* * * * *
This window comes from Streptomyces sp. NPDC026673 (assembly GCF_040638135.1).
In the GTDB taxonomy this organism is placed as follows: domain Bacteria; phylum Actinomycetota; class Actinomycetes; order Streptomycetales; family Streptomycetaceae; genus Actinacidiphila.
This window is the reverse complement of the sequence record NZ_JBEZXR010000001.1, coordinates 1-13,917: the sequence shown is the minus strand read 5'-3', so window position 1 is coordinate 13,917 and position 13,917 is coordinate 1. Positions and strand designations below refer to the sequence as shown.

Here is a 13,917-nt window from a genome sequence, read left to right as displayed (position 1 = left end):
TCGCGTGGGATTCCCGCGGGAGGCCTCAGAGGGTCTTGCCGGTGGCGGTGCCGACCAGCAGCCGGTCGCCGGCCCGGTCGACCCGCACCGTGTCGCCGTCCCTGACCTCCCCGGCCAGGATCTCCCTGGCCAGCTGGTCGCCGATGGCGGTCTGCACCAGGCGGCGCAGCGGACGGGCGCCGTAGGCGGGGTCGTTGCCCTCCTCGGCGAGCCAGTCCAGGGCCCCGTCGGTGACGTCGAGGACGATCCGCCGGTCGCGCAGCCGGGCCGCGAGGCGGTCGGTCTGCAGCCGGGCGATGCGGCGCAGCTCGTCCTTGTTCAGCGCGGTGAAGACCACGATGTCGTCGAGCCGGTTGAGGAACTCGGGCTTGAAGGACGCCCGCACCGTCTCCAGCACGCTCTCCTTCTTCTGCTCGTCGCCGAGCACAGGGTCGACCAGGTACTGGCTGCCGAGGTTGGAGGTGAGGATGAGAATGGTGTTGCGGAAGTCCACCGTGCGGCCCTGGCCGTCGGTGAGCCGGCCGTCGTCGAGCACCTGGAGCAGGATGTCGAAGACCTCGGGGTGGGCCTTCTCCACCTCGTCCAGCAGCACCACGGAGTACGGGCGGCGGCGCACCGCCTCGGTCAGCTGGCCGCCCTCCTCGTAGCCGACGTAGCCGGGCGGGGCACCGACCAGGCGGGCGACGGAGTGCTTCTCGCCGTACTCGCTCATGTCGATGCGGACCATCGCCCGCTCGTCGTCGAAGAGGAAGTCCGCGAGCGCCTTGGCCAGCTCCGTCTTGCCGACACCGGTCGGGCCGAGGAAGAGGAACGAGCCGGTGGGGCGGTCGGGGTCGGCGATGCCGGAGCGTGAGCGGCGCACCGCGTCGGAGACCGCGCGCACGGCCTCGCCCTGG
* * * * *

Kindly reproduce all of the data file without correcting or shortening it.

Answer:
This window comes from Streptomyces sp. NPDC026673 (assembly GCF_040638135.1).
In the GTDB taxonomy this organism is placed as follows: domain Bacteria; phylum Actinomycetota; class Actinomycetes; order Streptomycetales; family Streptomycetaceae; genus Actinacidiphila.
This window is the reverse complement of the sequence record NZ_JBEZXR010000001.1, coordinates 1-13,917: the sequence shown is the minus strand read 5'-3', so window position 1 is coordinate 13,917 and position 13,917 is coordinate 1. Positions and strand designations below refer to the sequence as shown.

Here is a 13,917-nt window from a genome sequence, read left to right as displayed (position 1 = left end):
TCGCGTGGGATTCCCGCGGGAGGCCTCAGAGGGTCTTGCCGGTGGCGGTGCCGACCAGCAGCCGGTCGCCGGCCCGGTCGACCCGCACCGTGTCGCCGTCCCTGACCTCCCCGGCCAGGATCTCCCTGGCCAGCTGGTCGCCGATGGCGGTCTGCACCAGGCGGCGCAGCGGACGGGCGCCGTAGGCGGGGTCGTTGCCCTCCTCGGCGAGCCAGTCCAGGGCCCCGTCGGTGACGTCGAGGACGATCCGCCGGTCGCGCAGCCGGGCCGCGAGGCGGTCGGTCTGCAGCCGGGCGATGCGGCGCAGCTCGTCCTTGTTCAGCGCGGTGAAGACCACGATGTCGTCGAGCCGGTTGAGGAACTCGGGCTTGAAGGACGCCCGCACCGTCTCCAGCACGCTCTCCTTCTTCTGCTCGTCGCCGAGCACAGGGTCGACCAGGTACTGGCTGCCGAGGTTGGAGGTGAGGATGAGAATGGTGTTGCGGAAGTCCACCGTGCGGCCCTGGCCGTCGGTGAGCCGGCCGTCGTCGAGCACCTGGAGCAGGATGTCGAAGACCTCGGGGTGGGCCTTCTCCACCTCGTCCAGCAGCACCACGGAGTACGGGCGGCGGCGCACCGCCTCGGTCAGCTGGCCGCCCTCCTCGTAGCCGACGTAGCCGGGCGGGGCACCGACCAGGCGGGCGACGGAGTGCTTCTCGCCGTACTCGCTCATGTCGATGCGGACCATCGCCCGCTCGTCGTCGAAGAGGAAGTCCGCGAGCGCCTTGGCCAGCTCCGTCTTGCCGACACCGGTCGGGCCGAGGAAGAGGAACGAGCCGGTGGGGCGGTCGGGGTCGGCGATGCCGGAGCGTGAGCGGCGCACCGCGTCGGAGACCGCGCGCACGGCCTCGCCCTGG